previous next
[747c] who are to acquire them adequately and to profit by them; otherwise you will find that you have unwittingly turned out a “sharper,” as we call him, instead of a sage: examples of this we can see today in the effect produced on the Egyptians and Phoenicians1 and many other nations by the illiberal character of their property, and their other institutions,—whether these results are due to their having had a bad lawgiver, or to some adverse fortune that befell them, or else, possibly, to some natural disadvantage.

Creative Commons License
This work is licensed under a Creative Commons Attribution-ShareAlike 3.0 United States License.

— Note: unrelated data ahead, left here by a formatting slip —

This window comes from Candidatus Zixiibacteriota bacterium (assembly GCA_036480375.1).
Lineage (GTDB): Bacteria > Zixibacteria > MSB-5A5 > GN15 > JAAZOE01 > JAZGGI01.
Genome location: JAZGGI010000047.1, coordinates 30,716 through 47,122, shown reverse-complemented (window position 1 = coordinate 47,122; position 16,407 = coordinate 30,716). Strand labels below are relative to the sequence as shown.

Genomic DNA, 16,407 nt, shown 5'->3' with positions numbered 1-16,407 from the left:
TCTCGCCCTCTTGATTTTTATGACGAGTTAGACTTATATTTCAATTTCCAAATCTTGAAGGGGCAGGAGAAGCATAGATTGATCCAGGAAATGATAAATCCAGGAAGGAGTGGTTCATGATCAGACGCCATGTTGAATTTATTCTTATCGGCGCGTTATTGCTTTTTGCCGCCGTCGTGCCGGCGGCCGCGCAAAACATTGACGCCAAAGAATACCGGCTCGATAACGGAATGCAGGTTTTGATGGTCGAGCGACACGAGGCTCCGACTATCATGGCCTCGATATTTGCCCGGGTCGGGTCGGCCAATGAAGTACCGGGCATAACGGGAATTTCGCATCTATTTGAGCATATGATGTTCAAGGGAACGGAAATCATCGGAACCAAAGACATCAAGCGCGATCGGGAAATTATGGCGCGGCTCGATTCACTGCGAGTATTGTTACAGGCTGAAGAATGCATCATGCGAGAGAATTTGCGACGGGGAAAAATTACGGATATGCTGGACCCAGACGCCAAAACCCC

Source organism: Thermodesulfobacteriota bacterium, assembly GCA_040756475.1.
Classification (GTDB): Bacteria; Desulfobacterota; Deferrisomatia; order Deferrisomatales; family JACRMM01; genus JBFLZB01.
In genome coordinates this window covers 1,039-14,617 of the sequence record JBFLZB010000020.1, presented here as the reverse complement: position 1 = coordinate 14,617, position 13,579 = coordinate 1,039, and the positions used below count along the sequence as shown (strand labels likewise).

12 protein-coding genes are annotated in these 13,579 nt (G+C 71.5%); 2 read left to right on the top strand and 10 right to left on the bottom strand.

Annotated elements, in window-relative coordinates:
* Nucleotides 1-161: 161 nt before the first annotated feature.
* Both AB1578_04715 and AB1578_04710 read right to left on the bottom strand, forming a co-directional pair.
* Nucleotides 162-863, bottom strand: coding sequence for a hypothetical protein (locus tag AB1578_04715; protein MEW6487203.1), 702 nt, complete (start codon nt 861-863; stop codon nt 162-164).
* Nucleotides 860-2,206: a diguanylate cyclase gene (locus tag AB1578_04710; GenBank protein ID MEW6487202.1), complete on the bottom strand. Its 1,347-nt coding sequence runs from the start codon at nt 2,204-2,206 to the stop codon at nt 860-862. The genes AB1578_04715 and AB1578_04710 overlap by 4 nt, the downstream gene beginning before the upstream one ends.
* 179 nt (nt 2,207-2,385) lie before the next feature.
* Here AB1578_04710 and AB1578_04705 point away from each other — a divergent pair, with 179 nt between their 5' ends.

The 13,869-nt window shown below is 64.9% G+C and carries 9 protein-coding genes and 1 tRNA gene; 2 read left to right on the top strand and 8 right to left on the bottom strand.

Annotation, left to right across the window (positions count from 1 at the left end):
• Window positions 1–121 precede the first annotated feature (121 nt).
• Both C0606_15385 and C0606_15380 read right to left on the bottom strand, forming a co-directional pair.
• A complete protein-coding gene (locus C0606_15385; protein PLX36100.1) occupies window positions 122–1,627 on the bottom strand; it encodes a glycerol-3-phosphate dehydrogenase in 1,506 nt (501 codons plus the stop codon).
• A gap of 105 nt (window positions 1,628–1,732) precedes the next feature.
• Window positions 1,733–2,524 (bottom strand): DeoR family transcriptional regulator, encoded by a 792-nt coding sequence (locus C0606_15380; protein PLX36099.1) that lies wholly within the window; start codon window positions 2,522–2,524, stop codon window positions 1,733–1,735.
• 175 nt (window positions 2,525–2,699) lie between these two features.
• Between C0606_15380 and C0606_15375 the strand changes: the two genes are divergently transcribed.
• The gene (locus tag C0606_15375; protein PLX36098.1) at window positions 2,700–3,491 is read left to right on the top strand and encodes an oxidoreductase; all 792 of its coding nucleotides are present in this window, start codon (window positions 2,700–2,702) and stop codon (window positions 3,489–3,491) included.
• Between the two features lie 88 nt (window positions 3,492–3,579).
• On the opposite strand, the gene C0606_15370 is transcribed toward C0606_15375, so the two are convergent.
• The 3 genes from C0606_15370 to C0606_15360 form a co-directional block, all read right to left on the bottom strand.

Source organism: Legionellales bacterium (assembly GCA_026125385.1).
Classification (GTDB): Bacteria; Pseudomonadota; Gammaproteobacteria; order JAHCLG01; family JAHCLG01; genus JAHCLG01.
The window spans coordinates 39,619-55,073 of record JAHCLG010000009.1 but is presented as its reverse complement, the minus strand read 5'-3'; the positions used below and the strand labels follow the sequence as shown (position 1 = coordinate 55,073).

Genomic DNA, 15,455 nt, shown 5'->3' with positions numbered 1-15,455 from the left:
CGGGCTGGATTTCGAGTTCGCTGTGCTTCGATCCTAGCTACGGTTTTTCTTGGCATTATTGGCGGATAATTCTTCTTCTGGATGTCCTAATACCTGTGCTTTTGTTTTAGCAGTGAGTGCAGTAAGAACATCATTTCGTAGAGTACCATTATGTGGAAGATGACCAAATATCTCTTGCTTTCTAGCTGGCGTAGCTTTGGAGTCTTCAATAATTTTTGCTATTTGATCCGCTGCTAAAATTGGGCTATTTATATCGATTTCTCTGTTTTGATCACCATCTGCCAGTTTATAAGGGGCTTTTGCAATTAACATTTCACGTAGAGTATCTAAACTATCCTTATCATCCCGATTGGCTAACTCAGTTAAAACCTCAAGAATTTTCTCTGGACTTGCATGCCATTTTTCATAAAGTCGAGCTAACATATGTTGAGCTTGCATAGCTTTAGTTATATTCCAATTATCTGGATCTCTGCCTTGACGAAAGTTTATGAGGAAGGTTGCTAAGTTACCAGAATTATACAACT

An XML version of this text is available for download, with the additional restriction that you offer Perseus any modifications you make. Perseus provides credit for all accepted changes, storing new additions in a versioning system.

load focus Greek (1903)
hide Places (automatically extracted)

View a map of the most frequently mentioned places in this document.

Visualize the most frequently mentioned Pleiades ancient places in this text.

Download Pleiades ancient places geospacial dataset for this text.

hide References (1 total)
  • Cross-references in notes from this page (1):
    • Plato, Republic, 436a
hide Display Preferences
Greek Display:
Arabic Display:
View by Default:
Browse Bar: